Book Review: Rain Must Fall -Nandita Basu
Rain must Fall by Nandita Basu is a book I naturally gravitated to firstly because it was a Duckbill book. I have loved so many of their books and this one, with its cover and the blurb got me curious. Books tend to wrap me up in their story in a way that I end up dreaming about and holding close many things the characters go through. So, when I read on the blub that it was a “tale of love and loss, of rejection and affirmation, and above all, the healing and illuminating power of friendship.” I was nervous if it would make me cry endlessly (come on, some books do that). But I was also inquisitive because there was a ghost in the story!
It is interesting that the book blurb does not say anything about the fact that the main character of the book is queer! The moment however, that we are on page seven, Rumi clarifies to their dad, much to his chagrin, that they are non-binary. That did it for me. There was special love for the main character, they are NB. The story is layered and so lovely. One of the things that absolutely stop me in my tracks is the black and white graphics. You’ve got to marvel at how motion is shown, how so much emotion is shown in just black and white. Here take this in will you…
What really resonated for me in this book is this non-binary high school person’s journey of invisibility, erasure, and isolation. Their desire to be honest and be embraced for who they are and the affirmation they receive (for now, only) from another entity (Rain) who simply embraces them for who they are is remarkable to notice and learn from. As a non-binary person and someone who holds space for stories of other queer folks, I find the dark humor, the ease with intensity, and the complete self-acceptance that Rumi comes to hold, as something so many queer folks experience. Their friend, their ancestor, Rain telling them before they leave the earthy plane to “…not be anything but honest with yourself” is a powerful affirmation most queer folks yearn to have in their lives.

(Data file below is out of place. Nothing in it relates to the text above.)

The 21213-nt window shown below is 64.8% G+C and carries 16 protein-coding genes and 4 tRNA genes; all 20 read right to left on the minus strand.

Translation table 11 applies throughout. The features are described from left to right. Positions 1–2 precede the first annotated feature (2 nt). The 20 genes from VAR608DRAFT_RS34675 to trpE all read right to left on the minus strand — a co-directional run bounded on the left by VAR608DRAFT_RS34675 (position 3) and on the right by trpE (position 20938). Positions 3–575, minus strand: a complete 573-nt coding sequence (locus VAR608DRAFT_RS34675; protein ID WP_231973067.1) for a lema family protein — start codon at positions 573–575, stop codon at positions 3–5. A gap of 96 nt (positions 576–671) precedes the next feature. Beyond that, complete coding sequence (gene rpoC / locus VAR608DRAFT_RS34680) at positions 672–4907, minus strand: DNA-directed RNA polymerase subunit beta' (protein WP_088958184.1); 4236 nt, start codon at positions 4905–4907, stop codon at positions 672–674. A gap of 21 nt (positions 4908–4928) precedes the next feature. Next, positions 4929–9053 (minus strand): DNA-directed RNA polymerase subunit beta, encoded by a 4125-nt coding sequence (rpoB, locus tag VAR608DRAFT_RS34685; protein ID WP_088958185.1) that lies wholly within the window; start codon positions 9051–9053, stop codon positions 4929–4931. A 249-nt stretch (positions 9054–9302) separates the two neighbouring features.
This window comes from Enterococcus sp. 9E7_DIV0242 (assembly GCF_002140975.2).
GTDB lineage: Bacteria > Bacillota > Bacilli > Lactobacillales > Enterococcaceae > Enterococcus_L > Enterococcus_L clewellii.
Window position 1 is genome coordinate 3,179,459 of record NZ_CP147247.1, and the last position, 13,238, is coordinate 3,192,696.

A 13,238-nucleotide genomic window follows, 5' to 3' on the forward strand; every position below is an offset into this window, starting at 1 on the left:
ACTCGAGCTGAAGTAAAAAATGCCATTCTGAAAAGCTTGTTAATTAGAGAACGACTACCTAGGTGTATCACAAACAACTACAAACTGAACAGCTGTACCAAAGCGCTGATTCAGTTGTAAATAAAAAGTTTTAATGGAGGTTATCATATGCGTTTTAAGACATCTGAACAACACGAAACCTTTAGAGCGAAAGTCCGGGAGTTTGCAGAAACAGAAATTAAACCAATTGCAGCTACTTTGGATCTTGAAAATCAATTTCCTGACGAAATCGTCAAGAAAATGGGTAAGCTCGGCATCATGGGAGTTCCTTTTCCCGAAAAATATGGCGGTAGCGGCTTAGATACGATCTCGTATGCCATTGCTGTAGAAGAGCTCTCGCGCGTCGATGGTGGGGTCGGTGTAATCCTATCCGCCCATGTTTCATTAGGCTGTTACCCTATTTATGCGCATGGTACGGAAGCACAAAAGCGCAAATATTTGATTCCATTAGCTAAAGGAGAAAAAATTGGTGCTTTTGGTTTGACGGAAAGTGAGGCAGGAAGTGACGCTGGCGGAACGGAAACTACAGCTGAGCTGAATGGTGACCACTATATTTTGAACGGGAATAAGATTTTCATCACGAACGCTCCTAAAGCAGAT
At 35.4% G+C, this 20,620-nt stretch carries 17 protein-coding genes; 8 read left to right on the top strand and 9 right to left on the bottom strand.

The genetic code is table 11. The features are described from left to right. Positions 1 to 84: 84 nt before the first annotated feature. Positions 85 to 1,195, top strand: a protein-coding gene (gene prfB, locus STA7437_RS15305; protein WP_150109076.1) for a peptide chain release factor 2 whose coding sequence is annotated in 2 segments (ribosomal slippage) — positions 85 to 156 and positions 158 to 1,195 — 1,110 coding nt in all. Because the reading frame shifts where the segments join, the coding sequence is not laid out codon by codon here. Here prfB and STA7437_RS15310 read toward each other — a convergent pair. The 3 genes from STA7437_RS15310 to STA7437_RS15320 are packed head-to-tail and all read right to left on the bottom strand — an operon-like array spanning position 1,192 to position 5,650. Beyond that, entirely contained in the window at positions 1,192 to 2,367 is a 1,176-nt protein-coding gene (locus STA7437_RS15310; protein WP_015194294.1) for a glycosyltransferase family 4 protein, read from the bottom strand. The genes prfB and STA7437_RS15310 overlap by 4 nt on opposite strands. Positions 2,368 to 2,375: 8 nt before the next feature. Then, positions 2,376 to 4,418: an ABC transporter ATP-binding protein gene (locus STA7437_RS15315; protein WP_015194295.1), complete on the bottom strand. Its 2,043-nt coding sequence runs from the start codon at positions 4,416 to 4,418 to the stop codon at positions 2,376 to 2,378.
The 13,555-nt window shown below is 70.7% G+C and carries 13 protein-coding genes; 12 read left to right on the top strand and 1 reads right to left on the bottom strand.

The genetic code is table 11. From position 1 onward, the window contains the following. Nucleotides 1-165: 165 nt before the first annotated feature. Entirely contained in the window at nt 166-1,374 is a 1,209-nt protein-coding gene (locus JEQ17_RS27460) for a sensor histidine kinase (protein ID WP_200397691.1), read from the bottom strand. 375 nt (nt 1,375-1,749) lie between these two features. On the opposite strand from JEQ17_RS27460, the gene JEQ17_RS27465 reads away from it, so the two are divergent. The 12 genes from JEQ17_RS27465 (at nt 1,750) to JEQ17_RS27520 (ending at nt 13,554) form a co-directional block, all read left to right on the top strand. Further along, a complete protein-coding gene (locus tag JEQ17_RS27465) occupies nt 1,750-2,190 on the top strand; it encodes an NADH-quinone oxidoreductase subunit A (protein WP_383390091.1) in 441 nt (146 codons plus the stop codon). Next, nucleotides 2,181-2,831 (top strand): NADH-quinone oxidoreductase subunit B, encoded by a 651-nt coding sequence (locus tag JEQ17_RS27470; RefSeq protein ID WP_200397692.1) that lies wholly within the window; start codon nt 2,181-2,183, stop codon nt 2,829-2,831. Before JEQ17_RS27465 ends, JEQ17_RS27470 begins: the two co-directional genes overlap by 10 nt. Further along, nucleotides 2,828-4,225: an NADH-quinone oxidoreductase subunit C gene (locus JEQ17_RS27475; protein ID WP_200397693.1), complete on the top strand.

The story also invokes understandings of intergenerational trauma. The tendencies for family to disown or label someone who doesn’t fit, as the black sheep and the pain that it leads us into, generation after generation is one that is an undercurrent in the book. While Rumi’s parents seem to be capable enough to coparent after a divorce, they seem to grapple with being parents that are able to be led by their child’s needs. But eventually they are able to hold space for one another in ways that help Rumi love the things they have access to.
All in all, this is a sweet story of an NB person, finding their space in the world, holding on to hope in their body and keeping close people, things and practices that help them be unapologetically themselves.
Come check out the book at Pause Library at Pause for Perspective. We have an insanely affordable membership for the library and some amazing books to devour.